One warm Monday morning last August my father died. The previous Wednesday he had been planning to see March of the Penguins, a movie he probably would have discussed with his grandchildren over the phone and video chat. Instead, that night he was taken to the hospital, after falling down his apartment stairs. Early Monday I leaned way over him in the ICU and held him as tightly as I could, and felt on my cheek his last, familiar, breath.
I know it’s callous, but when I hear about a man in his eighties dying, I picture someone whose life is done. It doesn’t evoke in me the automatic sorrow, the rage against mortality, that comes from an encounter with the death of a twenty year old, or a teen, or a child. I’m less than half of eighty now, and yet I’m older than most people have lived to for most of time: older than the life expectancies of many countries; older than my friends when we were young and promising; older than Mozart, older than Keats. Despite the extended American adolescence, by the time a man is thirty he’s had time to make his mark. Anything after that is bonus time.
But it’s one thing to read “eighty” on the obituary page. Reality is stepping into the place of someone who just stepped out from it, and looking around, and understanding where he’d stood.
For a few days after his death, I was my father. I lived in his house, I slept in his bed. I sat at his desk and used his phone to call his old friends, the ones that I had known as a child. (They aren’t any older now. Seventy to a forty-year-old looks the same way forty did to a boy of ten.) I learned a little bit about the strands of his life, after the fact, in the process of raveling them.
Even at eighty, my father led a more active life than I do now. There were letters on his desk from students, writers, colleagues. One journalist was writing a book about him. Another was waiting to talk to him for a book of interviews about George Plimpton, with whom he co-founded the Paris Review. He had been planning to co-teach a writing course at UNC-CH again this fall; he had been looking forward to teaching again at Bennington. His computer held some words towards an unfinished book.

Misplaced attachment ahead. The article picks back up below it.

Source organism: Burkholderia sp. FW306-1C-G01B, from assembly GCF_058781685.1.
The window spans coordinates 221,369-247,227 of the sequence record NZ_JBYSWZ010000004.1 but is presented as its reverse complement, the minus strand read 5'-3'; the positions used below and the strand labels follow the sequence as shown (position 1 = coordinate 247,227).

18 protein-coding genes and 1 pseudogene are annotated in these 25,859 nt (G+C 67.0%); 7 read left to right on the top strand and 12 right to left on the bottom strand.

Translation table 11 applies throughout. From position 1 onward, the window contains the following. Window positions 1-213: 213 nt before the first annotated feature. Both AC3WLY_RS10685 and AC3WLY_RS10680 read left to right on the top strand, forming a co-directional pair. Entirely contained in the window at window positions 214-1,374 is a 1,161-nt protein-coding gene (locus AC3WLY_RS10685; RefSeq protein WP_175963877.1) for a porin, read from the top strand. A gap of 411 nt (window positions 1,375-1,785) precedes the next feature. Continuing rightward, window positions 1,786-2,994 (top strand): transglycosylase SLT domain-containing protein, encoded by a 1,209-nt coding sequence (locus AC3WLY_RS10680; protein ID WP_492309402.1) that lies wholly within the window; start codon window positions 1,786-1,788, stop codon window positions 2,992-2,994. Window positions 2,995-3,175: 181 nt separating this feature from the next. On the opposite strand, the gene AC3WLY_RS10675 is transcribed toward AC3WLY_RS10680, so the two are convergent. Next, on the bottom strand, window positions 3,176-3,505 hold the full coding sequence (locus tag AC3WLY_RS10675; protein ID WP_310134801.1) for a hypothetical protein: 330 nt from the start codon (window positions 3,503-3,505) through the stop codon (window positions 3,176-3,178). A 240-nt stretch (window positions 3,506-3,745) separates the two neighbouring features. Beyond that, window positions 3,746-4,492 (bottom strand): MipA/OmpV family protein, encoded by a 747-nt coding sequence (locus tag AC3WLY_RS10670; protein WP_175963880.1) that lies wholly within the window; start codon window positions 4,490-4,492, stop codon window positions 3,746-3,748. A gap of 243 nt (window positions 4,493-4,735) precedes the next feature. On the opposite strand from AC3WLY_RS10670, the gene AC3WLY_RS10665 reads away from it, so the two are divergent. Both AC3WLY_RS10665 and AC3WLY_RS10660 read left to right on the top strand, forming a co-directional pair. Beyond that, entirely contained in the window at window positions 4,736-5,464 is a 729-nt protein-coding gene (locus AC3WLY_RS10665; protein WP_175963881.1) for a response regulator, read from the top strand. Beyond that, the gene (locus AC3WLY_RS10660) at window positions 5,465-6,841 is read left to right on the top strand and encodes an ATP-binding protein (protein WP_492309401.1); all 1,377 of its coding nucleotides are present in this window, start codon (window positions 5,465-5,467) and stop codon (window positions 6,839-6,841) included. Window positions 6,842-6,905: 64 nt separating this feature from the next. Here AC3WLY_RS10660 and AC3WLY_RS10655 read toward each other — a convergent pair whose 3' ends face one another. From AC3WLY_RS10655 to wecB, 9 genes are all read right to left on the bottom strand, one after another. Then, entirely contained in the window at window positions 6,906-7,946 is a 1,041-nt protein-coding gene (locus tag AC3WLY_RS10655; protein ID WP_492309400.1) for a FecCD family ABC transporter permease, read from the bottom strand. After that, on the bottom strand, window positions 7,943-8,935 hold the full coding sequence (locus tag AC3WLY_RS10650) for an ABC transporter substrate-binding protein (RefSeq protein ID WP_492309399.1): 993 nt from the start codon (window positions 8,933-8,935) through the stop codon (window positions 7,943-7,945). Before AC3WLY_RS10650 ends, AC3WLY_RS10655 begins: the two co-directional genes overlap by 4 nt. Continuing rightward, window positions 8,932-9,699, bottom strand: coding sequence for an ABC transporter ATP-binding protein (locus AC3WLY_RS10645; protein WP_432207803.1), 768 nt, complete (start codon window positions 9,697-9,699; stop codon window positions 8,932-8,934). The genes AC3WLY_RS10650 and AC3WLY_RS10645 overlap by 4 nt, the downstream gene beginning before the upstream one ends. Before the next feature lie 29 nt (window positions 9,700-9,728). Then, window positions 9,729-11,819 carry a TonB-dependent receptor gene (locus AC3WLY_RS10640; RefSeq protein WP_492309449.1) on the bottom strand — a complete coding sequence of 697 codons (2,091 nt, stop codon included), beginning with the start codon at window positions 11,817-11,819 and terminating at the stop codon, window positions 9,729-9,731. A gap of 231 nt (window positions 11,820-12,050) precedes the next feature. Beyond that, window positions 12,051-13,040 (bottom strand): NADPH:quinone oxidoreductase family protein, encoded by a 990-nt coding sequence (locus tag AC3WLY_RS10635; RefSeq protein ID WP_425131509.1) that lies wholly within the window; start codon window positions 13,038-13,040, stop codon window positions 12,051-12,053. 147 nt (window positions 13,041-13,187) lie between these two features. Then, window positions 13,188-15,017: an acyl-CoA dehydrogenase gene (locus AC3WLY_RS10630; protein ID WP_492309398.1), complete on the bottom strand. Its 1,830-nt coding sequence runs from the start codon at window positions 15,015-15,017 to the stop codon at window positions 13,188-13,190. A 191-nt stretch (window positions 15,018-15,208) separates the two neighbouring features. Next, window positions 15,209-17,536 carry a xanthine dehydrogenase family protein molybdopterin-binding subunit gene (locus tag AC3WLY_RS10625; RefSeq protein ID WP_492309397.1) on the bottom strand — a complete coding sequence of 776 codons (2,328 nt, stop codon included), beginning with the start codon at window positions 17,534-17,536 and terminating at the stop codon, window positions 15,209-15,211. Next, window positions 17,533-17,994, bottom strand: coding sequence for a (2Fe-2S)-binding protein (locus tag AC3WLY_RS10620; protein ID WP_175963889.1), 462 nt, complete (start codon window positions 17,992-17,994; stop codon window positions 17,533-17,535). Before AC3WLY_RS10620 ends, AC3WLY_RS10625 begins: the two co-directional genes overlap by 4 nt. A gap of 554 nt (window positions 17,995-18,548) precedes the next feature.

It wasn’t an old life that I’d stepped into. It didn’t feel like a life that had been winding down. It’s funny to say it about a man in his eighties, but aside from the inconveniences of his eight-year-body, he had been in his prime. I didn’t just miss him as a father and grandfather then. I wanted to see what he’d do next with his life, what he’d write, and who he’d teach. He was a storyteller and a teacher; there are more stories and students, that only he could have taught and told.
Writers and teachers have friends who are writers too. Having a writer and teacher as a father means that his friends can express what I want the eloquence to say. Max’s lifelong friend Daphne Athas wrote me after he died (and I quote without permission, and hope that she will forgive me):
When Bland [Simpson] called the sun had just set, I had just arrived at the Pension room that I stay in, the phone rang, I sat on my bed and looked out at Sphakteria, the island across Pylos Bay from my window where the Athenians beat the Spartans in the 7th book of Thucydides. So do we lose our fathers. But it was a triumph for the Athenians, and Max would certainly appreciate that.
So do we lose our dads.